The pytd nodes are defined in pytype/pytd/ as immutable attrs classes.

AST manipulation

AST nodes are manipulated via a visitor interface. A visitor has Enter and Visit methods for pre- and post-order traversal of the tree, as well as Leave methods for cleanup (more detail here). For example, pytype.pytd.pytd_visitors.PrintVisitor, which produces a string representation of an AST, contains the following (simplified) logic for visiting a class:

def VisitClass(self, node):
  bases_str = "(" + ", ".join(node.bases) + ")"
  header = ["class " + + bases_str + ":"]
  method_lines = sum((m.splitlines() for m in node.methods), [])
  methods = ["  " + m for m in method_lines]
  return "\n".join(header + methods) + "\n"

Nodes of type pytype.pytd.pytd.Class are passed to this method, which returns a string representation of its input. Note that, because the class’s children have already been visited, they are strings by the time VisitClass runs.

Stub generation

When pytype finishes analyzing a module that another module depends on, it outputs a type stub for the former that the latter will use to resolve imports. The pytype.output module is responsible for converting the abstract values produced by pytype’s shadow bytecode interpreter into AST nodes.

NOTE: Conversely, pytype.convert converts AST nodes into abstract values.

The output module contains two core methods: value_to_pytd_def, which converts an object to its definition (for example, InterpreterClass(Foo) to class Foo: ...); and value_to_pytd_type, which converts to the type (InterpreterClass(Foo) to Type[Foo]). For convenience, these methods can be accessed as to_pytd_def and to_type, respectively, on abstract values.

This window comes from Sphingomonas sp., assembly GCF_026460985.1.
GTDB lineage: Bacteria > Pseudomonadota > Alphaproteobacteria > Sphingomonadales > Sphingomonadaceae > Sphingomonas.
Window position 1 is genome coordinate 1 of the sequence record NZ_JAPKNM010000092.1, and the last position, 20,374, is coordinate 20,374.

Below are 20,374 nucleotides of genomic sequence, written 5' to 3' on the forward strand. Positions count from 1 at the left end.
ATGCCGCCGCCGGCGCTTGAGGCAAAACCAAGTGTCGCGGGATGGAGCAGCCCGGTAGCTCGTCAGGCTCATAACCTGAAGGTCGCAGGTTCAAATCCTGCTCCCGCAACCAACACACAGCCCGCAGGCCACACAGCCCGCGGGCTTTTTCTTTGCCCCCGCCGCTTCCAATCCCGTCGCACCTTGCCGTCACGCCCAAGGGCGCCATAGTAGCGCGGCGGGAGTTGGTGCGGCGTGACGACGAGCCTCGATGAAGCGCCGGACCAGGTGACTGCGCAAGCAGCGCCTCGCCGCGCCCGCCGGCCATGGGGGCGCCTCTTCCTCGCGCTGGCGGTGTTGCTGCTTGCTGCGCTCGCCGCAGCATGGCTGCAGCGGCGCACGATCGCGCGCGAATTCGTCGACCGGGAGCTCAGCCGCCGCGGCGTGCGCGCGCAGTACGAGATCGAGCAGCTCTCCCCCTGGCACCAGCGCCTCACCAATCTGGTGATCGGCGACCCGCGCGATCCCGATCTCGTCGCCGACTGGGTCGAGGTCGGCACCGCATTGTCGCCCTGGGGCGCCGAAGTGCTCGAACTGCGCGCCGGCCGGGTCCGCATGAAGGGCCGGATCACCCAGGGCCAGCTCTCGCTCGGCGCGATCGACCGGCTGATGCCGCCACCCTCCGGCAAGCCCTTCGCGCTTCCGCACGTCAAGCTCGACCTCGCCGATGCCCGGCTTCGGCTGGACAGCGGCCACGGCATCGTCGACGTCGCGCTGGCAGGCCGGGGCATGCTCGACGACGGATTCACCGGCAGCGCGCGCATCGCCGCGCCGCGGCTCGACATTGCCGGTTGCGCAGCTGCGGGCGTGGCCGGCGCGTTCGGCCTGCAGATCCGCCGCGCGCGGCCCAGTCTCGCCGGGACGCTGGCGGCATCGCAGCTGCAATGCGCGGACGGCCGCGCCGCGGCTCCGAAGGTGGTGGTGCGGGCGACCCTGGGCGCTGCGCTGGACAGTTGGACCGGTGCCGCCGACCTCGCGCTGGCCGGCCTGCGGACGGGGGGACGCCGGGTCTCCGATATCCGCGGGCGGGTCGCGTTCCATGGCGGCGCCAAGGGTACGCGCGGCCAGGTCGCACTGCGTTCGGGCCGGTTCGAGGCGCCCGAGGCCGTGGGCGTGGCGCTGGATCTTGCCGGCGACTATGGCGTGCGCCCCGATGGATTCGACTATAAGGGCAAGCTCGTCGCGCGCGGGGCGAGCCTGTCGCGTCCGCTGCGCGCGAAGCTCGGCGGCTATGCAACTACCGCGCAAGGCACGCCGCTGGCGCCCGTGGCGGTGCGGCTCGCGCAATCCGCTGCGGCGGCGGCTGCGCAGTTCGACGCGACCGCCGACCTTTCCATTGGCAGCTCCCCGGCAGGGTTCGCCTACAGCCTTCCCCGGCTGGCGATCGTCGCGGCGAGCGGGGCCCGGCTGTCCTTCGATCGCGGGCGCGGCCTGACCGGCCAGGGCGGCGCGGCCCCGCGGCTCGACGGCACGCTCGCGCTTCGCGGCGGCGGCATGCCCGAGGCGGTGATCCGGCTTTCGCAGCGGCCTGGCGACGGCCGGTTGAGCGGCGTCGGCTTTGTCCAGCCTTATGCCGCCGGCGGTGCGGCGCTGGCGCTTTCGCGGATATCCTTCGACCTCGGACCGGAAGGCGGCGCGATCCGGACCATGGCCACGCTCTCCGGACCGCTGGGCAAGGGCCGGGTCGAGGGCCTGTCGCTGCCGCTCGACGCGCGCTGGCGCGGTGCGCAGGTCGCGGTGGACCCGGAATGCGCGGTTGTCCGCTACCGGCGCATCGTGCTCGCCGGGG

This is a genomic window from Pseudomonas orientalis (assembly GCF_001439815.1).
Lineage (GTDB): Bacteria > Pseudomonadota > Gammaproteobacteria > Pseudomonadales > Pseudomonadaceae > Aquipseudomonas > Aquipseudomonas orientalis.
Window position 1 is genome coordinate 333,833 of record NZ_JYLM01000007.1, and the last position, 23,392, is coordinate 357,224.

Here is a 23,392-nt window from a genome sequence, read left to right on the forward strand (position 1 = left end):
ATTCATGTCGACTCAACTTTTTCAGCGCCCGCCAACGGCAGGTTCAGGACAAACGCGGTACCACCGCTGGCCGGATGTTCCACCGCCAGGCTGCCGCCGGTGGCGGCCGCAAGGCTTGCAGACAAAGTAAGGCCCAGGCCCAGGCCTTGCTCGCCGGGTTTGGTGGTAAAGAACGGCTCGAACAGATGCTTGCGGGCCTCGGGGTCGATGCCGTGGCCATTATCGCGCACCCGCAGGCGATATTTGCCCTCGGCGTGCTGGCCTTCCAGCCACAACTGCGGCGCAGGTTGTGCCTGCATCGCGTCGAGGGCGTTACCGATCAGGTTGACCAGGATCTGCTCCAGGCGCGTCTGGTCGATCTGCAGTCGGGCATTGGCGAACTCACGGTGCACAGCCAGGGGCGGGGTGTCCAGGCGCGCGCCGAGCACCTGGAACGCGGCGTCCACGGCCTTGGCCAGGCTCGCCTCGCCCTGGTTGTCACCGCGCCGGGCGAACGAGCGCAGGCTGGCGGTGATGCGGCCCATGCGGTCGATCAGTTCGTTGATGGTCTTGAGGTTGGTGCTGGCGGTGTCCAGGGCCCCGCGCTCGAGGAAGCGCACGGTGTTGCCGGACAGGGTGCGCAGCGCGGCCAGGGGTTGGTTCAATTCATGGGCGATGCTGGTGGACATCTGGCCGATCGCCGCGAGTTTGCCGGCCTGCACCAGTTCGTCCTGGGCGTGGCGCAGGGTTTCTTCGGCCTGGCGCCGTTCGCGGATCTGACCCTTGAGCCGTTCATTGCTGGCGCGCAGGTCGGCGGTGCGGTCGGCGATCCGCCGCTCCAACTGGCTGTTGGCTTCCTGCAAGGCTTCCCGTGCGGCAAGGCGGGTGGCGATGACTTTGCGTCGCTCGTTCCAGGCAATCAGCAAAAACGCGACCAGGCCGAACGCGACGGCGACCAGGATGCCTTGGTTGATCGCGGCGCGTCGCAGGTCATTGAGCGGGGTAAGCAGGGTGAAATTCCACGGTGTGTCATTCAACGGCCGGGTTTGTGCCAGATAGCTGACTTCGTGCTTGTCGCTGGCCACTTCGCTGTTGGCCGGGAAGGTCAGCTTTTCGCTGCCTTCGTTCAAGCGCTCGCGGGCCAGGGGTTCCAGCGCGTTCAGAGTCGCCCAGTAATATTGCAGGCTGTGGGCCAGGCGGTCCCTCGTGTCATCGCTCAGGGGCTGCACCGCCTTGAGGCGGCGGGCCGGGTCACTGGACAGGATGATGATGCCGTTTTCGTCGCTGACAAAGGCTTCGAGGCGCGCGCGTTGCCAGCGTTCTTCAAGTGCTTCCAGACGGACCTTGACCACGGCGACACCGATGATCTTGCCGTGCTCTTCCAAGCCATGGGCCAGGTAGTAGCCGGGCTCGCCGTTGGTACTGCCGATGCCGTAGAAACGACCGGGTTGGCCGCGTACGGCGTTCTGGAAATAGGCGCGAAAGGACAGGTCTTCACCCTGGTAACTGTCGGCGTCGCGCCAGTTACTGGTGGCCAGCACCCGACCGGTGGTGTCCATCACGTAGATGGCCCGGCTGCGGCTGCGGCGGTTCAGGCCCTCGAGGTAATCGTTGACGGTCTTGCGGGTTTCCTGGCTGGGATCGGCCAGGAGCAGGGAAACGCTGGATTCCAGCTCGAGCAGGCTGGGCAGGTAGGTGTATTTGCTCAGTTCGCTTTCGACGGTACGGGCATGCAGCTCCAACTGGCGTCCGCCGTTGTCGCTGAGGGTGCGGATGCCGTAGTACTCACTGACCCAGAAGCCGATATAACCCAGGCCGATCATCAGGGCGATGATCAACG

AST simplification

To decrease the size of emitted type stubs, pytype runs the visitors in pytype.pytd.optimize to simplify ASTs as much as possible before serializing them. This also ensures that equivalent nodes are reduced to a canonical form.

For example, suppose pytype is analyzing the following code, which describes a simple company structure:

class Employee:
class CEO(Employee):
class Company:
  def __init__(self):
    self.employees = [CEO()]
  def hire(self, employee: Employee):

pytype produces a raw pyi in which Company.employees is inferred to be a list of both CEOs and employees:

from typing import List
class Employee: ...
class CEO(Employee): ...
class Company:
  employees: List[CEO | Employee]
  def __init__(self) -> None: ...
  def hire(self, employee: Employee) -> None: ...

The optimize.SimplifyUnionsWithSuperclasses visitor then notices that a CEO is a type of employee and simplifies the pyi to:

from typing import List
class Employee: ...
class CEO(Employee): ...
class Company:
  employees: List[Employee]
  def __init__(self) -> None: ...
  def hire(self, employee: Employee) -> None: ...


For improved performance, pytype will read and write pickled pyi files instead of plaintext when run with:

--pickle-output --use-pickled-files --precompiled-builtins

The pytype.pytd.pytd_utils.{Load,Save}Pickle methods can be used to debug pickles.